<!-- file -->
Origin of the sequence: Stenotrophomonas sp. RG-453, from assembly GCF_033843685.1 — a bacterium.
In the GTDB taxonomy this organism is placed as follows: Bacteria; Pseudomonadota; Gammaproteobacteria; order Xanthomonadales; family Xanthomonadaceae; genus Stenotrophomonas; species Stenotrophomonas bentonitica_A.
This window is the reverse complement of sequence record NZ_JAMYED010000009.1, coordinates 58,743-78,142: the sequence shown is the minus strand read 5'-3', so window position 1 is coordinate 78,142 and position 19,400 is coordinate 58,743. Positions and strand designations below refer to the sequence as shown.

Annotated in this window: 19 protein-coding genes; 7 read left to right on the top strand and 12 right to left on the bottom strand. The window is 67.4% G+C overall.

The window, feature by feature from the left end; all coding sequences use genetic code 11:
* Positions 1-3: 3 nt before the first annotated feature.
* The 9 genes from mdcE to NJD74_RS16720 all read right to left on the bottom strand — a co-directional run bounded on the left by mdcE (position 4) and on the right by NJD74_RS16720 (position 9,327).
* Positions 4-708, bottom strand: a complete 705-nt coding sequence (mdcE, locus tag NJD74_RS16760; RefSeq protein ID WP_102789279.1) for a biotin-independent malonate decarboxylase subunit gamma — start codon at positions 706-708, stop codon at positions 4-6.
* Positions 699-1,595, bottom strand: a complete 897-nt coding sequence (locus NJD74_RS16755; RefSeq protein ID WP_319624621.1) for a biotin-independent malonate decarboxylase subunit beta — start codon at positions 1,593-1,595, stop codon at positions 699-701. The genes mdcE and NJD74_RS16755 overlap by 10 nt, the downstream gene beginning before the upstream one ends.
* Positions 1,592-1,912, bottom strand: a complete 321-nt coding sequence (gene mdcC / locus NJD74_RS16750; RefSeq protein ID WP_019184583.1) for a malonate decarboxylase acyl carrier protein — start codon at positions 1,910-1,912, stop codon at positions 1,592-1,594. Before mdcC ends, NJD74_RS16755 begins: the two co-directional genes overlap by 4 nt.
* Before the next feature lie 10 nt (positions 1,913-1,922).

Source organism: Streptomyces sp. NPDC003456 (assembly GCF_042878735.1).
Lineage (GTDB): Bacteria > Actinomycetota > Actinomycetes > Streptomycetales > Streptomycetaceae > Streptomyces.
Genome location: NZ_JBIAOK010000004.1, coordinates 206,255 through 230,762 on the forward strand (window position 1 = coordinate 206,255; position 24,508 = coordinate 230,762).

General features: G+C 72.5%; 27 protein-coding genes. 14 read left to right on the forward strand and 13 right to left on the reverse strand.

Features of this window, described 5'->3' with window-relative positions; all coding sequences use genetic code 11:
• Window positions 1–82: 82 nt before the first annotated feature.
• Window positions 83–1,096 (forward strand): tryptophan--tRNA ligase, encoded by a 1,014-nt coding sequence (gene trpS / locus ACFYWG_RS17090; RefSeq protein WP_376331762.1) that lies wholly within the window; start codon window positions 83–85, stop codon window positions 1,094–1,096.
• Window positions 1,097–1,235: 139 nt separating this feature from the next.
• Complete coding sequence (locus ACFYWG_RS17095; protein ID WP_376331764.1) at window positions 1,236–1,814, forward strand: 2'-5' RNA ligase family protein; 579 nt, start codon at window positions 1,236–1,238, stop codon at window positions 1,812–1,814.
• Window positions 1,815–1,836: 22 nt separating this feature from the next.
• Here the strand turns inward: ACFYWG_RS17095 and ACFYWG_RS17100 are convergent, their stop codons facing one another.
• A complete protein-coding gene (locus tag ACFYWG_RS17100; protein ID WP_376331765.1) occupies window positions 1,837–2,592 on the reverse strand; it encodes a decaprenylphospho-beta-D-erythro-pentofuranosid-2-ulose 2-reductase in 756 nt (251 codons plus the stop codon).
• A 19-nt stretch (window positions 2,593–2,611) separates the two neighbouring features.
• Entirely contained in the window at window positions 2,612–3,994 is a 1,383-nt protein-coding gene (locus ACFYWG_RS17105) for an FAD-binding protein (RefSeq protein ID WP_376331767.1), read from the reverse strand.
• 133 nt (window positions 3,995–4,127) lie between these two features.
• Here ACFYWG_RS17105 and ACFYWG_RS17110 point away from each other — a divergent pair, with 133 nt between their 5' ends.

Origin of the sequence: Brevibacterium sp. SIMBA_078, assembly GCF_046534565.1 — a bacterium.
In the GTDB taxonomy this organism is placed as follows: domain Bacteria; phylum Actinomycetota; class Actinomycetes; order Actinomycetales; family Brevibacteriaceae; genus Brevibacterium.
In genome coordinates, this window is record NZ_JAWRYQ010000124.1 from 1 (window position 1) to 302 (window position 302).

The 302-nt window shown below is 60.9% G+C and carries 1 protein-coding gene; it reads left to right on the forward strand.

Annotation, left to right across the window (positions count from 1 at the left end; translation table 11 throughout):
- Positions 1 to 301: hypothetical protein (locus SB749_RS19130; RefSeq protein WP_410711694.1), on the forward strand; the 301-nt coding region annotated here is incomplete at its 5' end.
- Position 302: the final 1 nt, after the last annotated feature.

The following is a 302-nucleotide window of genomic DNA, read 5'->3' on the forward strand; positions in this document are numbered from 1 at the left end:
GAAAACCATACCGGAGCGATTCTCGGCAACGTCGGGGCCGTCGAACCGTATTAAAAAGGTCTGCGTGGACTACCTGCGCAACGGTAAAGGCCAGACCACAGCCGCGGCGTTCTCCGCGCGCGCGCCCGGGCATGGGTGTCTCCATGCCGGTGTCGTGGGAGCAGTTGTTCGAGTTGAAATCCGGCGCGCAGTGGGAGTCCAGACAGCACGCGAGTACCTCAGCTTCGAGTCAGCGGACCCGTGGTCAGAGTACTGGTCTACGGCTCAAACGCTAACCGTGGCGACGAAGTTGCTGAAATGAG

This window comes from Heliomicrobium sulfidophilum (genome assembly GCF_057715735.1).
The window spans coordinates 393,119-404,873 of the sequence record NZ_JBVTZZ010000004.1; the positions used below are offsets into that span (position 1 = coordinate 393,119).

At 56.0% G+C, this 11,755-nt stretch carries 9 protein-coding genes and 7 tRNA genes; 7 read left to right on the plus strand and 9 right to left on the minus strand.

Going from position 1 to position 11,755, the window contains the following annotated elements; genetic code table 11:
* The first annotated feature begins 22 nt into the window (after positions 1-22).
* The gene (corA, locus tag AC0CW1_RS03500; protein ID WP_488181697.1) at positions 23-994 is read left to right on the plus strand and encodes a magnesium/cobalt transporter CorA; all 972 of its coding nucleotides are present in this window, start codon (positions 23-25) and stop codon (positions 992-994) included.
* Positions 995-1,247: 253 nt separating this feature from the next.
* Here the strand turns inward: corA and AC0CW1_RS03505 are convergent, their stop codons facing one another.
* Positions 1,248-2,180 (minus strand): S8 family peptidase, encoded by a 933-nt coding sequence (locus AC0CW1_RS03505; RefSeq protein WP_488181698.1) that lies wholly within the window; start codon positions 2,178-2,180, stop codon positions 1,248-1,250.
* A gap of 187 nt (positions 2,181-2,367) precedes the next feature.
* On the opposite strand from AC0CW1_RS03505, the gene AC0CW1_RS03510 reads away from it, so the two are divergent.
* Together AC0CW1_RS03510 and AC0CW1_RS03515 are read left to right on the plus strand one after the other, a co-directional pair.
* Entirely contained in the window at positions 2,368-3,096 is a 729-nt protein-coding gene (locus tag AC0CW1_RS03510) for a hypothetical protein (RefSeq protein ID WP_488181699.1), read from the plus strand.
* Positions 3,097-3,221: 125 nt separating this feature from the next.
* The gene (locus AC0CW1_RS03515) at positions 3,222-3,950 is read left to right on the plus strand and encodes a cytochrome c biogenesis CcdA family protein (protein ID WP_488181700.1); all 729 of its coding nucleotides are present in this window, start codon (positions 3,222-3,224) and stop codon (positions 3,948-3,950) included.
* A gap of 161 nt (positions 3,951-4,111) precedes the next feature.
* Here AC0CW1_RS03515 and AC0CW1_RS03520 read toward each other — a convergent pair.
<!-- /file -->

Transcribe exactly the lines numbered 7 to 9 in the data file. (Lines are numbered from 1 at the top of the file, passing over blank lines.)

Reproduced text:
* The 9 genes from mdcE to NJD74_RS16720 all read right to left on the bottom strand — a co-directional run bounded on the left by mdcE (position 4) and on the right by NJD74_RS16720 (position 9,327).
* Positions 4-708, bottom strand: a complete 705-nt coding sequence (mdcE, locus tag NJD74_RS16760; RefSeq protein ID WP_102789279.1) for a biotin-independent malonate decarboxylase subunit gamma — start codon at positions 706-708, stop codon at positions 4-6.
* Positions 699-1,595, bottom strand: a complete 897-nt coding sequence (locus NJD74_RS16755; RefSeq protein ID WP_319624621.1) for a biotin-independent malonate decarboxylase subunit beta — start codon at positions 1,593-1,595, stop codon at positions 699-701. The genes mdcE and NJD74_RS16755 overlap by 10 nt, the downstream gene beginning before the upstream one ends.